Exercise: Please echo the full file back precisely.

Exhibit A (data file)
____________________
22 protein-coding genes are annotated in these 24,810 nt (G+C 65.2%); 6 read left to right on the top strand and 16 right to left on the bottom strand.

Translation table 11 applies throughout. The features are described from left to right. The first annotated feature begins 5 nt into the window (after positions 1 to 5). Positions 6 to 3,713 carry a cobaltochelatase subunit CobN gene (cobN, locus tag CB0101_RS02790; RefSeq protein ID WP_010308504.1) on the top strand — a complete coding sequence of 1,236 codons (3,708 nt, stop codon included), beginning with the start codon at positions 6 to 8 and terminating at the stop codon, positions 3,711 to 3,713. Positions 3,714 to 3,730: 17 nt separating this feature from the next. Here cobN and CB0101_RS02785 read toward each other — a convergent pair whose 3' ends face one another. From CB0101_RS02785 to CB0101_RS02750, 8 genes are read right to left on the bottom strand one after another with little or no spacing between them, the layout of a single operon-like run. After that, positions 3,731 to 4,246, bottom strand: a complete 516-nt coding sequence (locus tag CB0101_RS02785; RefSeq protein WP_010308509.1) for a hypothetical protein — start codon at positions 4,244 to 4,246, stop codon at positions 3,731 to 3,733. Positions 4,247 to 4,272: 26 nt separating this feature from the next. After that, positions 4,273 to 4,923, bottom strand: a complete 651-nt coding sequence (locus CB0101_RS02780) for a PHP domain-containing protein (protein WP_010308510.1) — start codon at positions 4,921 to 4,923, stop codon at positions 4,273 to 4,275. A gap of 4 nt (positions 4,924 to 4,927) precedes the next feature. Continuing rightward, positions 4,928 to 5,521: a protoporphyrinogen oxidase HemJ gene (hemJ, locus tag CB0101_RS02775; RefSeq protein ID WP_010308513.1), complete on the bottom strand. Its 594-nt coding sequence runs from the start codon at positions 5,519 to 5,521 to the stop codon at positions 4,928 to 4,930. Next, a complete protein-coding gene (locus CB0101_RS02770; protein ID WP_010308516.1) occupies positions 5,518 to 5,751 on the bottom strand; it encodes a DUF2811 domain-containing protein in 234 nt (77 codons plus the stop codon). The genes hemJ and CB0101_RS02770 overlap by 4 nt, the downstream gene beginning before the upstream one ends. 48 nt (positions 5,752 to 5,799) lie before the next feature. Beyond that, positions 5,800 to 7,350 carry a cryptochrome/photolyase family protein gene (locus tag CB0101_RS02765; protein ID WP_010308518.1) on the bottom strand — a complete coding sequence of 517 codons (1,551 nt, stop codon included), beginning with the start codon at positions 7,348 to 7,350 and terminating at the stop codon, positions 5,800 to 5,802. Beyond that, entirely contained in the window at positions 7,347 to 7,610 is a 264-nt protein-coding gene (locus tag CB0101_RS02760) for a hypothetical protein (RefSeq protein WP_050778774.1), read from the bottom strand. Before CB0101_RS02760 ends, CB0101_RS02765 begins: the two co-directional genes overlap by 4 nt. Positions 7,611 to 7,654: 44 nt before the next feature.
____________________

22 protein-coding genes are annotated in these 24,810 nt (G+C 65.2%); 6 read left to right on the top strand and 16 right to left on the bottom strand.

Translation table 11 applies throughout. The features are described from left to right. The first annotated feature begins 5 nt into the window (after positions 1 to 5). Positions 6 to 3,713 carry a cobaltochelatase subunit CobN gene (cobN, locus tag CB0101_RS02790; RefSeq protein ID WP_010308504.1) on the top strand — a complete coding sequence of 1,236 codons (3,708 nt, stop codon included), beginning with the start codon at positions 6 to 8 and terminating at the stop codon, positions 3,711 to 3,713. Positions 3,714 to 3,730: 17 nt separating this feature from the next. Here cobN and CB0101_RS02785 read toward each other — a convergent pair whose 3' ends face one another. From CB0101_RS02785 to CB0101_RS02750, 8 genes are read right to left on the bottom strand one after another with little or no spacing between them, the layout of a single operon-like run. After that, positions 3,731 to 4,246, bottom strand: a complete 516-nt coding sequence (locus tag CB0101_RS02785; RefSeq protein WP_010308509.1) for a hypothetical protein — start codon at positions 4,244 to 4,246, stop codon at positions 3,731 to 3,733. Positions 4,247 to 4,272: 26 nt separating this feature from the next. After that, positions 4,273 to 4,923, bottom strand: a complete 651-nt coding sequence (locus CB0101_RS02780) for a PHP domain-containing protein (protein WP_010308510.1) — start codon at positions 4,921 to 4,923, stop codon at positions 4,273 to 4,275. A gap of 4 nt (positions 4,924 to 4,927) precedes the next feature. Continuing rightward, positions 4,928 to 5,521: a protoporphyrinogen oxidase HemJ gene (hemJ, locus tag CB0101_RS02775; RefSeq protein ID WP_010308513.1), complete on the bottom strand. Its 594-nt coding sequence runs from the start codon at positions 5,519 to 5,521 to the stop codon at positions 4,928 to 4,930. Next, a complete protein-coding gene (locus CB0101_RS02770; protein ID WP_010308516.1) occupies positions 5,518 to 5,751 on the bottom strand; it encodes a DUF2811 domain-containing protein in 234 nt (77 codons plus the stop codon). The genes hemJ and CB0101_RS02770 overlap by 4 nt, the downstream gene beginning before the upstream one ends. 48 nt (positions 5,752 to 5,799) lie before the next feature. Beyond that, positions 5,800 to 7,350 carry a cryptochrome/photolyase family protein gene (locus tag CB0101_RS02765; protein ID WP_010308518.1) on the bottom strand — a complete coding sequence of 517 codons (1,551 nt, stop codon included), beginning with the start codon at positions 7,348 to 7,350 and terminating at the stop codon, positions 5,800 to 5,802. Beyond that, entirely contained in the window at positions 7,347 to 7,610 is a 264-nt protein-coding gene (locus tag CB0101_RS02760) for a hypothetical protein (RefSeq protein WP_050778774.1), read from the bottom strand. Before CB0101_RS02760 ends, CB0101_RS02765 begins: the two co-directional genes overlap by 4 nt. Positions 7,611 to 7,654: 44 nt before the next feature.